Council rejects stiffer penalties for ‘party houses’


The City Council on Friday rejected a proposed ordinance that supporters argue would streamline the process for dealing with so-called “party houses.”

The ordinance, championed by Ward 2 Council Member Paul Zerby, would require that landlords respond within 10 days to a police citation for excessive noise, attend a property owner’s workshop, and face stiff fines if they failed to respond adequately. The move was sparked by ongoing concerns over noisy and unruly behavior in rental property near the University of Minnesota, an area of the city Zerby represents.

Zerby and other city officials had hoped that a series of meetings with property owners would produce an ordinance that would be amenable to all parties, But despite having removed some of the more draconian measures in the original proposal—placarding the offending properties was the most significant—property owners remained less than supportive. They argued that the current ordinance was adequate, but the city rarely enforced it.

Council Member Dan Niziolek echoed those concerns Friday as he pushed to have the ordinance returned to the Public Safety and Regulatory Services Committee for further study. “We have an ordinance on the books,” he said. “Let’s enforce it.”

Zerby called the move a “bad mistake” that ignored the more than 20 meetings he and city officials held with interested parties on the issue. The ordinance that resulted, he said, “fairly addresses every concern of the landlords.”

Council president Paul Ostrow agreed. “It would be a huge, huge mistake to return this to committee,” he said, adding that Deputy Police Chief Sharon Lubinski had assured him that enforcement of the ordinance was not hampered by a lack of resources. Niziolek’s approach, which would keep the enforcement mechanism in the licensing department, he said, was short-sighted. “To suggest rental licensing can handle this is ridiculous.” Zerby’s proposal, “creates an immediate response to the issue.”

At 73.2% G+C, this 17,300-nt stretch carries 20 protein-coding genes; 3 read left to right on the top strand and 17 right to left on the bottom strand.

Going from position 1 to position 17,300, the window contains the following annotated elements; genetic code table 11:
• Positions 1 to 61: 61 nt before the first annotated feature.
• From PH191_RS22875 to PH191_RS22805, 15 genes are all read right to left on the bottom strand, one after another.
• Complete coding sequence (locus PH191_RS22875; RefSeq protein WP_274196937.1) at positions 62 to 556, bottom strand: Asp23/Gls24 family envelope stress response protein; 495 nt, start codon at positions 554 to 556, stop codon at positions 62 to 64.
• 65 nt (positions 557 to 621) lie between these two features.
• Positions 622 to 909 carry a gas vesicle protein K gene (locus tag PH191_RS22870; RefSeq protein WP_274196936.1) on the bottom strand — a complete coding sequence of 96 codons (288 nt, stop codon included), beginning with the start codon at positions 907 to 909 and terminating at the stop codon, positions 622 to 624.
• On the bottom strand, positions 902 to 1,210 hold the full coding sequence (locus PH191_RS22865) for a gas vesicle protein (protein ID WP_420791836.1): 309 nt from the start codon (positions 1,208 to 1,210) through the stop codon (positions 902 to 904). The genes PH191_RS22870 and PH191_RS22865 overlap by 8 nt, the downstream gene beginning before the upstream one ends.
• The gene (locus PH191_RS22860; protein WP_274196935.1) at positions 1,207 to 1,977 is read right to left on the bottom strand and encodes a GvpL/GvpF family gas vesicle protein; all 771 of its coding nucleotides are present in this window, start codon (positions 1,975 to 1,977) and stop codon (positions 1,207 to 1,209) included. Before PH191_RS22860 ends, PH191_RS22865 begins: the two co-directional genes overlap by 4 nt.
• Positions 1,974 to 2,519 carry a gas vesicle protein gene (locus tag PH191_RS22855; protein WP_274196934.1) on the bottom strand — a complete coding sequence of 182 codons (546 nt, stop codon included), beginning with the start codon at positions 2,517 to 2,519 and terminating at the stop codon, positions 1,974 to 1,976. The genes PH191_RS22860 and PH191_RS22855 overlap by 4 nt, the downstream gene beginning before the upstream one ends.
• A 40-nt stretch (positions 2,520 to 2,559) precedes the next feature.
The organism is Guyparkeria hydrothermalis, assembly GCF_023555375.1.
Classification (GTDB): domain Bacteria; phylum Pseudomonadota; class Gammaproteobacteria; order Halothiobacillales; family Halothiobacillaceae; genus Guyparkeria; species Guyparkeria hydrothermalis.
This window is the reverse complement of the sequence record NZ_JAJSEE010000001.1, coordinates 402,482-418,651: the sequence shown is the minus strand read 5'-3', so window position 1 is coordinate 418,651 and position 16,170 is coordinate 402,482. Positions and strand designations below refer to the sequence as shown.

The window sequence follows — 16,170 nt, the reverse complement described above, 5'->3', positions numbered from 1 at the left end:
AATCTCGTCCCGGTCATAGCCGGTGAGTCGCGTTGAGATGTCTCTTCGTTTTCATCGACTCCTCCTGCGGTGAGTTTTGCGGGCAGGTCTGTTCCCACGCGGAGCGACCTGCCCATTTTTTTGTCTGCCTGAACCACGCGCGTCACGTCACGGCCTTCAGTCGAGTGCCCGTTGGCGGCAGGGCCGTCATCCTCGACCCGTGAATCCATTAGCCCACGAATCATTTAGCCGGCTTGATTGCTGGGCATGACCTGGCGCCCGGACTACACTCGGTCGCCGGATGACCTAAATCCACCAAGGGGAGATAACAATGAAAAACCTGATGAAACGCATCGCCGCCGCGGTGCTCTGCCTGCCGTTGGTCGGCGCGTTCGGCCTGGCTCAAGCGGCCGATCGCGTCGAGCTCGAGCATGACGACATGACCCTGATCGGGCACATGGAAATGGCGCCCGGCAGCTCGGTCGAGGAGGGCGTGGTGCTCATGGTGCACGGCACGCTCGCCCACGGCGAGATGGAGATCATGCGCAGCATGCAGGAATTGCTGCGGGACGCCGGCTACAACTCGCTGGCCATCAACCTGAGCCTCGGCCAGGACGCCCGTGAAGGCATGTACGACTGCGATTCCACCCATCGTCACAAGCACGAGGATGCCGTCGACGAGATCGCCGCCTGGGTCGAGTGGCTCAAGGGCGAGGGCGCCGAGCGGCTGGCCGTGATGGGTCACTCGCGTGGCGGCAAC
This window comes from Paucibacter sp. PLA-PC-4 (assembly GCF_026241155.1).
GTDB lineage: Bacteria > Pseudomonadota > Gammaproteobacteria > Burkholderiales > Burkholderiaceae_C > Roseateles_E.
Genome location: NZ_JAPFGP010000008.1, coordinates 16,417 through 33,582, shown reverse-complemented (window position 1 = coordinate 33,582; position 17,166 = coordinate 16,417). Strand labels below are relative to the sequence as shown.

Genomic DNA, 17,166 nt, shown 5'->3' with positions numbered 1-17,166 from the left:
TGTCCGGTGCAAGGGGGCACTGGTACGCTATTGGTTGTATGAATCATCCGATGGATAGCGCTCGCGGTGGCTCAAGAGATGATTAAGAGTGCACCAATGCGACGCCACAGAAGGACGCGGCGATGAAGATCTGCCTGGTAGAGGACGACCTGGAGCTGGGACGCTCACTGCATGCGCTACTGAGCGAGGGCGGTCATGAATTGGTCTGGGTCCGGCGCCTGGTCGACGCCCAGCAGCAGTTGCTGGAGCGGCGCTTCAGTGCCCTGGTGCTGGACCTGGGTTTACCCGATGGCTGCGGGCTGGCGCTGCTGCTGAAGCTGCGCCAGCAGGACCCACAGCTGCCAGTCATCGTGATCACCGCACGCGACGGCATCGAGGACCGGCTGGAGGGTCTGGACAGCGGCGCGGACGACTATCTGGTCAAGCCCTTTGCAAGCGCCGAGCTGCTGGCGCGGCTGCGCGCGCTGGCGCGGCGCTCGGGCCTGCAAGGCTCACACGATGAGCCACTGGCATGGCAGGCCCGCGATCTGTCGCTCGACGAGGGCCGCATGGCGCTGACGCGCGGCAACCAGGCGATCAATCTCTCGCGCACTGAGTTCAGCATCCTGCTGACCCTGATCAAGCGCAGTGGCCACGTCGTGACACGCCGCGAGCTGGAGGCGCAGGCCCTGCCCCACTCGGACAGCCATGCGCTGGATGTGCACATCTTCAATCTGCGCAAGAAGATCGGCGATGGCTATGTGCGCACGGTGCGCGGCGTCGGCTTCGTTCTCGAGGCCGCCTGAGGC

On a 6-5 vote, however, the council agreed to send the matter back for more study. Voting in favor were council members Niziolek, Scott Benson, Lisa Goodman, Barbara Johnson, Sandra Colvin Roy, and Dean Zimmermann. Voting against were Ostrow, Natalie Johnson Lee, Betsy Hodges, Schiff, and Zerby.

In other actions Friday, the council:
• Approved a 2 percent salary increase for themselves and the mayor, plus a $400-a-month automobile allowance.
• Approved developer Paul Klodt’s controversial apartment complex at 43rd and Snelling Avenue.
• Passed an ordinance requiring a Truth in Housing disclosure report for condominiums or first-time condo conversions.
• Authorized a Request for Proposals from developers interested in buying and retrofitting the city’s South Transfer Station for a biomass power facility. The move essentially sets up a competition between the Green Institute and Kandiyohi Partners, run by former Green Institute executive director Michael Krause (see “Eco-friends become foes in biomass bidding war,” 12/19).
• Officially transferred the city’s cable franchise from Time Warner to Comcast Corporation.
• Approved the creation of two new neighborhood organizations: Midtown Phillips and Phillips East.
• Ruled that an environmental impact statement was not required in order for the Park Board to build a football field for De LaSalle High School on Nicollet Island.